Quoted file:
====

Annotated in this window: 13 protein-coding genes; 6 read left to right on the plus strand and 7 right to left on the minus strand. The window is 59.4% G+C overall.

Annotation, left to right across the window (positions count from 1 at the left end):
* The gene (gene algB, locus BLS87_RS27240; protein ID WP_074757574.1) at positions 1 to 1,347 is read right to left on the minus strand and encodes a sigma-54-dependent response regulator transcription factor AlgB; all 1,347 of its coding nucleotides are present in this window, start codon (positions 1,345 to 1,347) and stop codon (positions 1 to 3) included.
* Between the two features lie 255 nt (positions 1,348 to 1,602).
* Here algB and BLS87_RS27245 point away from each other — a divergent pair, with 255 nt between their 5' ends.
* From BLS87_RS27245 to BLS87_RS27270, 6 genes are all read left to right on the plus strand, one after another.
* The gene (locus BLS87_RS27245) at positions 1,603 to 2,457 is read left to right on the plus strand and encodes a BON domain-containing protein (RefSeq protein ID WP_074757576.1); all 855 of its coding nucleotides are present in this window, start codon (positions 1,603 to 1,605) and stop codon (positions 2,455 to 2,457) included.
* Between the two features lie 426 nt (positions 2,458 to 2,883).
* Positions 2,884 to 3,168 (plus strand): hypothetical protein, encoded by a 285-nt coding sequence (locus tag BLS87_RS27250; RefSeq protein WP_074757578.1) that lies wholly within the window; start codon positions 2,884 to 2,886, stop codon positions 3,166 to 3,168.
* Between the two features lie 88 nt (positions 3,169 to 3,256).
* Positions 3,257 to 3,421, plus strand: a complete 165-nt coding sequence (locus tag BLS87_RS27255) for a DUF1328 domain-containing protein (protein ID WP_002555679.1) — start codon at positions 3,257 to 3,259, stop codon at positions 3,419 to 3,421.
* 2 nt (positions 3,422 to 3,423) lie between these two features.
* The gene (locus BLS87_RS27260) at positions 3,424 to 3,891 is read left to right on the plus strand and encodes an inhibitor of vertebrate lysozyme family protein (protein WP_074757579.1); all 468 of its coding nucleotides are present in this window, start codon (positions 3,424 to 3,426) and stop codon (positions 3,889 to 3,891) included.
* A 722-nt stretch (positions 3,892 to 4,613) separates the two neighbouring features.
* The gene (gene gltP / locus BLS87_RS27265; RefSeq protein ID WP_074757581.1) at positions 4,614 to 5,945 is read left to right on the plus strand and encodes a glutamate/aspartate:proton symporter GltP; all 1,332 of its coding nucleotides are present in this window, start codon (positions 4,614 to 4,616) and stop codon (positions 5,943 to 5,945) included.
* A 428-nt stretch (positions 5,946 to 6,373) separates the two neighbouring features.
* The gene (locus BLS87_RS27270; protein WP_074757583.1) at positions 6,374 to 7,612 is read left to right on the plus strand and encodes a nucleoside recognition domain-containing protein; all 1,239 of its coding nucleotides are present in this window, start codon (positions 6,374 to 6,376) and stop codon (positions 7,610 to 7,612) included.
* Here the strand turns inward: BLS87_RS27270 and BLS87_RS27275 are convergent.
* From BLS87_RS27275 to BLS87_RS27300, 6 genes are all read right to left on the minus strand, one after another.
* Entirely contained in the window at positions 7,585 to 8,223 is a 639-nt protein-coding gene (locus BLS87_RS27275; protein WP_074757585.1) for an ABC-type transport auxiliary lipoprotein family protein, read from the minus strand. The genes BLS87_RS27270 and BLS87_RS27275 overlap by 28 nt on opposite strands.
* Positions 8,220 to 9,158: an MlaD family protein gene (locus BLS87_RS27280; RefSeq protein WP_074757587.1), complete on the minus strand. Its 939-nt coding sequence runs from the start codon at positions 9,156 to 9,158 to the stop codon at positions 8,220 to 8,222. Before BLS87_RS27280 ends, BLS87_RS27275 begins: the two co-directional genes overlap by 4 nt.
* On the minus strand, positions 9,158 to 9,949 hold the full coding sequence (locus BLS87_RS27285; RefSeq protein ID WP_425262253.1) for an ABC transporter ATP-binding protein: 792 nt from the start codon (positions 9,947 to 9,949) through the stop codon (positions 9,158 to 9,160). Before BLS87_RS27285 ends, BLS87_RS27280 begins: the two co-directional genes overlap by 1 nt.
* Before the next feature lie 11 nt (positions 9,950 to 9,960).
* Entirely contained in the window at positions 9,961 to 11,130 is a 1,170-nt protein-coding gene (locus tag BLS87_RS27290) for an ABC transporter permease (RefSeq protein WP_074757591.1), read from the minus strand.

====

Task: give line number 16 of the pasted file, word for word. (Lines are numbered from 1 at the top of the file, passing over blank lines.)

* A 428-nt stretch (positions 5,946 to 6,373) separates the two neighbouring features.